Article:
Alberta’s NDP government is close to completing three more pieces of its climate and energy strategy, reaching two peaceful settlements with legacy electricity providers in the province and announcing a shift in its power market designed to restore stability for both consumers and generators.
The biggest-ticket item will see the province pay nearly C$1.4 billion to three power companies to phase out all legacy coal-fired generating plants in the province by 2030, years before their design lives are over. “We have chosen to incentivize new investment in clean energy and improve Albertans’ health by eliminating dangerous air pollution,” Environment Minister Shannon Phillips told reporters.
“The government’s climate change plan aims to shut down all coal-fired plants in Alberta by 2030, but six newer facilities were previously allowed to operate until as late as 2061, leading their owners to call for compensation,” the Calgary Herald reports. Under the agreement, “the province will pay TransAlta Corp., ATCO Ltd., and Capital Power Corp. a total of $97 million annually over 14 years, beginning in 2017—for a total cost of almost $1.36 billion.” The payments will be funded by revenues from a carbon tax on large industrial emitters, not consumers, Phillips said.
Brian Vaasjo, CEO of Capital Power, which stands to receive the lion’s share—$734 million—of the package, called the settlement “reasonable.” The deal “compensates companies for shuttered coal plants, while recognizing some could be converted to produce natural gas,” the Herald adds.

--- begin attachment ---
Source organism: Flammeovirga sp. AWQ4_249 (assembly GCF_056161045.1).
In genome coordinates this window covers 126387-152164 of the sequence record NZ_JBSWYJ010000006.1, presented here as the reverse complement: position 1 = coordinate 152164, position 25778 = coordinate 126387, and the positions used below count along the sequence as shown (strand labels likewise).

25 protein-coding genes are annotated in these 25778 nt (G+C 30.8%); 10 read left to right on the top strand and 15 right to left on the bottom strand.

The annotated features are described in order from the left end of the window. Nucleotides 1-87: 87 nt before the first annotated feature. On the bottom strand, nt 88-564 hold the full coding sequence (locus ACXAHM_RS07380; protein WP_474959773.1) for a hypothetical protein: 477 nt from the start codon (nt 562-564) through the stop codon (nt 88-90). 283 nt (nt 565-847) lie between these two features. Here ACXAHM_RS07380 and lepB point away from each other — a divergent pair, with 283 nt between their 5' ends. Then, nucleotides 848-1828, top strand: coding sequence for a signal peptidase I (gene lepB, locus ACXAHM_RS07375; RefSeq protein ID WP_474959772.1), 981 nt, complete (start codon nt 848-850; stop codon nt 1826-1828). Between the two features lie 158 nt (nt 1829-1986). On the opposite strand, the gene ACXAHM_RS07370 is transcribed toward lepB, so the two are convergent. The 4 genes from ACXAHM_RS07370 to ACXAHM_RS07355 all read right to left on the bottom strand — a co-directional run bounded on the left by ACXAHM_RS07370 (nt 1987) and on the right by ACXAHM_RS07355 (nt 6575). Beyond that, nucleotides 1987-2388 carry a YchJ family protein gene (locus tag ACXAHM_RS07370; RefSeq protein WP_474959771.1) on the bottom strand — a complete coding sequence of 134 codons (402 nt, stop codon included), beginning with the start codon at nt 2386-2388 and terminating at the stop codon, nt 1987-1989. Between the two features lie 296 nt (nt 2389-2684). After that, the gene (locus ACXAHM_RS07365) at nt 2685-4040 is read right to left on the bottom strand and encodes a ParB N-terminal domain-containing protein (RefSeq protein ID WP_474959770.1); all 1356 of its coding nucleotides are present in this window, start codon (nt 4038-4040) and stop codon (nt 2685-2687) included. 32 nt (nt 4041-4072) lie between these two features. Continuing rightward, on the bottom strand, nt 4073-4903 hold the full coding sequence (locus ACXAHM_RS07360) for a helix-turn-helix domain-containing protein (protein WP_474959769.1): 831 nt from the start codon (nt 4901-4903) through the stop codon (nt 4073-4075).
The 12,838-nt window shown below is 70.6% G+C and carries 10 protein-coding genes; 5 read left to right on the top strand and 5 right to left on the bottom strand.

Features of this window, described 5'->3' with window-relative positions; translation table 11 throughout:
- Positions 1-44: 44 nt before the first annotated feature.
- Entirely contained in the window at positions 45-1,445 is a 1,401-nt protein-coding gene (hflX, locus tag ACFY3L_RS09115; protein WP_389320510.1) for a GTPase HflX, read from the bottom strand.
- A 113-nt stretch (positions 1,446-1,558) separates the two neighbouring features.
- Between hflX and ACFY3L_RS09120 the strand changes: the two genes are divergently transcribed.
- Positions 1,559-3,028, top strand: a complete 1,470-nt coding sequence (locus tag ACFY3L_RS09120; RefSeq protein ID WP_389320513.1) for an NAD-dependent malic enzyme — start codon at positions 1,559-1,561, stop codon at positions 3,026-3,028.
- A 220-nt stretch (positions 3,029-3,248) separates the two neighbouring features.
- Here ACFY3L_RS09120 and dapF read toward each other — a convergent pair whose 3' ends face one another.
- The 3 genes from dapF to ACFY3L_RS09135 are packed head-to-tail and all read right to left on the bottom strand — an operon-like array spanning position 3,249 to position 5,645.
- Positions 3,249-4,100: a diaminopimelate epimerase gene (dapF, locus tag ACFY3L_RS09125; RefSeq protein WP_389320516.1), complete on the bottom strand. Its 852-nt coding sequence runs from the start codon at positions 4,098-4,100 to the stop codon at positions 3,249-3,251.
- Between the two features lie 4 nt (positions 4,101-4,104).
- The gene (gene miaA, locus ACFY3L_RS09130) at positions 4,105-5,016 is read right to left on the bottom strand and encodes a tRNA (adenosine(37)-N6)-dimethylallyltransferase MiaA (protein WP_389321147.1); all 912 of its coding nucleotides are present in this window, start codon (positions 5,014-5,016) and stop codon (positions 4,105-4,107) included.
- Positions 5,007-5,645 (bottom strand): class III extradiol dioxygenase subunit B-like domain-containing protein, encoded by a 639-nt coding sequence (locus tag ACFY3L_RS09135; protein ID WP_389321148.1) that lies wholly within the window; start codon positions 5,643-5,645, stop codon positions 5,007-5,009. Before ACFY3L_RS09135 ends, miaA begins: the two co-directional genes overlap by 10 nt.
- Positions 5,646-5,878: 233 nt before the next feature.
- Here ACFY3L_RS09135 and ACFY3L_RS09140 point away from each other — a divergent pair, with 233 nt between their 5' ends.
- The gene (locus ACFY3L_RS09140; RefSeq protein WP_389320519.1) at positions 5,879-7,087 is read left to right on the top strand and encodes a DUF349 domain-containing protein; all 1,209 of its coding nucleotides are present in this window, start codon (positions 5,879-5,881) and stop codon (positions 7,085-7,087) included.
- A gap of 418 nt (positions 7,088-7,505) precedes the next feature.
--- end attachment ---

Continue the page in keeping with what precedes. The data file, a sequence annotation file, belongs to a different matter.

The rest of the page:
Alberta’s opposition Progressive Conservative energy critic Rick Fraser denounced the plan—which calls for the companies to support communities around coal plants scheduled for retirement until 2030—as “disgraceful,” calling the timetable to phase out coal “ideological.”
The province is expected to need $20 to $30 billion in new electricity generation infrastructure to replace the coal plants being decommissioned.
Meanwhile, Alberta said it is close to settling ongoing contract disagreements with several utilities over its increase in the carbon tax it levies on large carbon emitters. The dispute saw four companies—Enmax, Capital Power, TransCanada Corp. and AltaGas Ltd.—renounce their power supply agreements with the province, and the province threaten to legislate to change the contract terms retroactively.
Those settlements come on top of an announcement last week that Alberta intends to restructure its electricity supply market beginning in 2021, abandoning the volatile “energy-only” marketplace installed by a Progressive Conservative government 20 years ago in favour of what is known as a “capacity market”.
The shift adopts a recommendation made by the province’s grid operator, the Alberta Electric System Operator. The widely-used capacity system pays providers separately for their infrastructure investments and the energy they produce. The energy-only marketplace left providers—and ordinary consumers—at the mercy of market swings, with billions in capital investment at stake.
Dawn Farrell, president and CEO of major provider TransAlta, welcomed the change. “The fact that we now have this capacity market really enables us to convert some of our coal plants to gas, keep our workers working, keep our communities strong, and be able to provide capacity to the system as we go through the decades,” she said. “So it’s good news from that perspective.”
Until the new system kicks in between 2021 and 2024, “consumer prices will be capped at 6.8 cents per kilowatt-hour to protect them from volatility,” CBC News reports. That rate is higher than Albertans have paid recently. “However,” CBC adds, “once the new system is in place, consumers are not expected to see higher prices.”